It's possible that restructuring might be in order for your firm. Remember, restructuring is not just a euphemism for cutting back on staff, or eliminating some expenses. If your business is to stay alive, sometimes drastic actions have to be taken.

Taking no action at all could be very harmful to your company. Think logically. Those who are cautiously optimistic while everyone else is screaming "The sky is falling!" could reap the rewards in the months and years to come.

I've seen many business owners and salespeople talented and energetic individuals paralyzed by the events of September 11th, to the point that they procrastinate or even completely avoid doing things that would benefit them and their company. They can't deal with anything else while they are listening to all the prophets of doom.

It's in the attitude
Sure, things have gotten tough. The country is in turmoil. The stock market is down. But waiting until things get better could ensure failure.

There are opportunities afforded by any situation. It's time to seek them out. It's time for you to stand out, while your competitors curtail their activities because of the difficult economic climate. Even a modest effort will be noticed while others are doing nothing.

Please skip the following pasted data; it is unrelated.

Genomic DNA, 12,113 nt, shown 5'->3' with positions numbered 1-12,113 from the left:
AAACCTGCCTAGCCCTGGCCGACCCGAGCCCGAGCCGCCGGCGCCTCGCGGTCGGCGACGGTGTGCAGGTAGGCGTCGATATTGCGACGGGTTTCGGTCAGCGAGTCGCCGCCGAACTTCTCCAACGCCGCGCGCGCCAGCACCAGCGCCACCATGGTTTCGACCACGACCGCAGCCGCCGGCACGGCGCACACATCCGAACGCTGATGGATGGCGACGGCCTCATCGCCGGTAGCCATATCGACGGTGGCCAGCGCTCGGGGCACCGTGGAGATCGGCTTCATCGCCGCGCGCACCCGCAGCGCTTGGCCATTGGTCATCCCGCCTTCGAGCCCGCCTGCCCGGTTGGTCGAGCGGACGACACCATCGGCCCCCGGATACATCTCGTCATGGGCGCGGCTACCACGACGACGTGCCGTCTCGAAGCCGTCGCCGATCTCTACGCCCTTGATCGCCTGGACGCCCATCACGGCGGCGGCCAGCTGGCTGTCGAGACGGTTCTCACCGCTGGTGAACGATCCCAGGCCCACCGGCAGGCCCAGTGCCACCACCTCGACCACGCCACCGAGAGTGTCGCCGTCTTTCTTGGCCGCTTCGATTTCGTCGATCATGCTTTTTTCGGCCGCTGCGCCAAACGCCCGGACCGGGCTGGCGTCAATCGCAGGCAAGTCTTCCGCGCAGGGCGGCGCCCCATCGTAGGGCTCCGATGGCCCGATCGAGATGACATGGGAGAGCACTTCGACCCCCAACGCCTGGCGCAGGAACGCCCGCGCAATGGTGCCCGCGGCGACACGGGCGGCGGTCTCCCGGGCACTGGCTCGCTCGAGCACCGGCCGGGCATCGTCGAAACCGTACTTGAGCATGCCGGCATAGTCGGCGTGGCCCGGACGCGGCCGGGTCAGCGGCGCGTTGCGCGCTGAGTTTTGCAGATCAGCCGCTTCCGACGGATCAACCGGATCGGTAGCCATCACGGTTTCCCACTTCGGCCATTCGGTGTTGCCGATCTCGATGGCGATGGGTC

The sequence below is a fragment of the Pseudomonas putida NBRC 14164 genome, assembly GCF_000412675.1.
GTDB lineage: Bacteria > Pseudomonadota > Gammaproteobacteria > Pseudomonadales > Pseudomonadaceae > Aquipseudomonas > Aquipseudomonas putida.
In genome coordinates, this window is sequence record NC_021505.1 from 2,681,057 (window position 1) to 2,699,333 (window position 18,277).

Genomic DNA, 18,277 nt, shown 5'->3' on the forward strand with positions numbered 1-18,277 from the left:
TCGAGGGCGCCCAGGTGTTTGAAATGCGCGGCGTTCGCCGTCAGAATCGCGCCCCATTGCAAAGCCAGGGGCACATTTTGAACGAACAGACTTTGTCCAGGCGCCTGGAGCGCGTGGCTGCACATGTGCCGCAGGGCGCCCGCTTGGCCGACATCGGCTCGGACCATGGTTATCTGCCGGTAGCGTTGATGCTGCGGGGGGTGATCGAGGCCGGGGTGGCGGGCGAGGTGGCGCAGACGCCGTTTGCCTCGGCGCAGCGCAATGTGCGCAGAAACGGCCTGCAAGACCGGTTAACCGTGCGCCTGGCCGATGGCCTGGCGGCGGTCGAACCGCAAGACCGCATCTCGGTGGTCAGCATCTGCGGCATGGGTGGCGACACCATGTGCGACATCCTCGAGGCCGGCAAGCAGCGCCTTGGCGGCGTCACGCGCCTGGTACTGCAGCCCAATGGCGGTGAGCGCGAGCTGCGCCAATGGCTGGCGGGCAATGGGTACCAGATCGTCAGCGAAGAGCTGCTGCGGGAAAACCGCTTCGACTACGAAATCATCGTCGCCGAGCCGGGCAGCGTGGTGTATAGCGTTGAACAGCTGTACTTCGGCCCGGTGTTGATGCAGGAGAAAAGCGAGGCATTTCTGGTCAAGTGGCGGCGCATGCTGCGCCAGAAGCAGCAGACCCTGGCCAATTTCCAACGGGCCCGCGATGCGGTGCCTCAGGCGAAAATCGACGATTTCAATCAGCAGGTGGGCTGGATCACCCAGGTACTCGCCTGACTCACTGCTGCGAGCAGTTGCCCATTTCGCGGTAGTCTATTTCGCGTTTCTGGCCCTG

Abraham Lincoln said, "It's not what happens to us, it's how we handle what happens to us that makes the difference." Being paralyzed by fear is not the answer. Fear is a mind-killer. Fear can bring total obliteration.'

Now that the weeks have turned into months since the events of September 11th, it appears that we are finally turning the corner. America is spending again. The malls were crowded after Thanks-giving. The "big-box" stores were packed with customers. The specialty shops' phones started to ring, and prospects came through the door. The airlines increased their passenger count (and, of course, their prices as well). The car dealers had some of the best months ever. While zero-percent financing has had a big effect, the bigger effect was in the minds of the customers little voices saying that it was time to spend money again.'

And, in the heart of it all, people started to visit New York City again; the shows at Radio City Music Hall sold out, and Broadway came back to life (try getting a ticket to The Producers and you'll see what I mean). In Washington, DC, the museums and monuments have once again become as much of an attraction to curiosity-seekers as the Pentagon. Things are slowly coming around.

It's hard to have a smile on our faces when business starts to soften. It's even harder when a national tragedy occurs. But, customers start to buy again. Housing starts to pick up, and renovations increase. People start thinking about making their homes more livable. They did after World War II, and after the interest rates settled down and the gas lines got back to normal. They will do it now. Just be sure that when they're ready to remodel or put in their new kitchen or bathroom, you're there with a decent inventory, an optimistic attitude and a smile even when it hurts.